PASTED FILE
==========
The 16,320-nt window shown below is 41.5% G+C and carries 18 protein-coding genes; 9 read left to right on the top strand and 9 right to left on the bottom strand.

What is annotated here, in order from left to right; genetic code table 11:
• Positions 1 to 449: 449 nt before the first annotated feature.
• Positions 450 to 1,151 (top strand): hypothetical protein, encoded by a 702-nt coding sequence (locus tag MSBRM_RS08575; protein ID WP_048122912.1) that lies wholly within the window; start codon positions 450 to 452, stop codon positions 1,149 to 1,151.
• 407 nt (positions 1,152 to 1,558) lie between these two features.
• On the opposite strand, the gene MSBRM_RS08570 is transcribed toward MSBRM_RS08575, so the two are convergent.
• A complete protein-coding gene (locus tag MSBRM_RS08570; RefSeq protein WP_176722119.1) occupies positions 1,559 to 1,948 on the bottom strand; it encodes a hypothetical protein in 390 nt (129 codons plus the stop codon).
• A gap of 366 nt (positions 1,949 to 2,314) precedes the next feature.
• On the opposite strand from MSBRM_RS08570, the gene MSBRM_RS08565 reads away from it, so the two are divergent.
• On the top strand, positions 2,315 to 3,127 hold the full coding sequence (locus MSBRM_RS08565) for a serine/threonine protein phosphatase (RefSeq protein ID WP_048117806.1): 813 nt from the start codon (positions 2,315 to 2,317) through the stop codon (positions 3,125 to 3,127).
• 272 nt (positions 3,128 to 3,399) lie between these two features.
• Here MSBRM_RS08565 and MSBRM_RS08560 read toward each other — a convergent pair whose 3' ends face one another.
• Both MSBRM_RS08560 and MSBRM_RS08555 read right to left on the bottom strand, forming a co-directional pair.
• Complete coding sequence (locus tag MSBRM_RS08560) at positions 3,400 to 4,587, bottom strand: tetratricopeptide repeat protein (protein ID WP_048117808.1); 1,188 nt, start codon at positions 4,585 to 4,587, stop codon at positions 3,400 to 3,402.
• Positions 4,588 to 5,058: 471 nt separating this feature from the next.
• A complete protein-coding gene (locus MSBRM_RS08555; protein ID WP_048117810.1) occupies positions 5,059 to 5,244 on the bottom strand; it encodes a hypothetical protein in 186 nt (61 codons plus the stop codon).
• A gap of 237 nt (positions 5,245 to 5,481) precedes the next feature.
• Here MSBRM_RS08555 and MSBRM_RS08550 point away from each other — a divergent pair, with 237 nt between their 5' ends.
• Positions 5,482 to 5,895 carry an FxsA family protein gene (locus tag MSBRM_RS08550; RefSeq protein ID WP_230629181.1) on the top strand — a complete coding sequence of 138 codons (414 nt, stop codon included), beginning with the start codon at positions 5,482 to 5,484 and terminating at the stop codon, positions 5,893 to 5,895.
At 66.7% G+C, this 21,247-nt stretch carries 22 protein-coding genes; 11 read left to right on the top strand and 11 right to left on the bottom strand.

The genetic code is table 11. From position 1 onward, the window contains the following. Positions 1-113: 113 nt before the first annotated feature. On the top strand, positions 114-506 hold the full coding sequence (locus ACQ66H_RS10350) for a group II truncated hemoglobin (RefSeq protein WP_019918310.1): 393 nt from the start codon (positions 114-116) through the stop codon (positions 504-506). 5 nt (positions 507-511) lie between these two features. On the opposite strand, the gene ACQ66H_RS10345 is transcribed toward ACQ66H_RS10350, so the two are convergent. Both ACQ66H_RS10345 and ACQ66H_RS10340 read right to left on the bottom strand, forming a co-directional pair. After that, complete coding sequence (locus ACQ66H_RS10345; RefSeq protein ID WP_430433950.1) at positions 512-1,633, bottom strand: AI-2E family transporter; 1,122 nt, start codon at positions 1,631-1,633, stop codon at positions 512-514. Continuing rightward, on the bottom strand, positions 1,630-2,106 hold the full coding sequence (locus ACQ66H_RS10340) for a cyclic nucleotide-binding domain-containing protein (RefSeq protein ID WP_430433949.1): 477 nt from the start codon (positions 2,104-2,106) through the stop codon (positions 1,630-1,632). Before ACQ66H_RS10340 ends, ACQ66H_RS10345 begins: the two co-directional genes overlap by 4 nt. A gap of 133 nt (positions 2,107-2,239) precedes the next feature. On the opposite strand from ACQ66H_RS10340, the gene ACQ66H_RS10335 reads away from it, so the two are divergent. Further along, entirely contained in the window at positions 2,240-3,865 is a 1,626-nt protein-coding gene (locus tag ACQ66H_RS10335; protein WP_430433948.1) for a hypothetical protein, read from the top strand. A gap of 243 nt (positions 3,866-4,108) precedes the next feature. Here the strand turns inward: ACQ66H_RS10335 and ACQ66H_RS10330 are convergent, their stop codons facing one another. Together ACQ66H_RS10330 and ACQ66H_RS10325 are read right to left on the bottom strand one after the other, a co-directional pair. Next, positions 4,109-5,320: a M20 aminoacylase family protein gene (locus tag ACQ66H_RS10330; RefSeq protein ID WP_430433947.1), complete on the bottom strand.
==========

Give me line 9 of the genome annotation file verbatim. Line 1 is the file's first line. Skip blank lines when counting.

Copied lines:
• On the opposite strand from MSBRM_RS08570, the gene MSBRM_RS08565 reads away from it, so the two are divergent.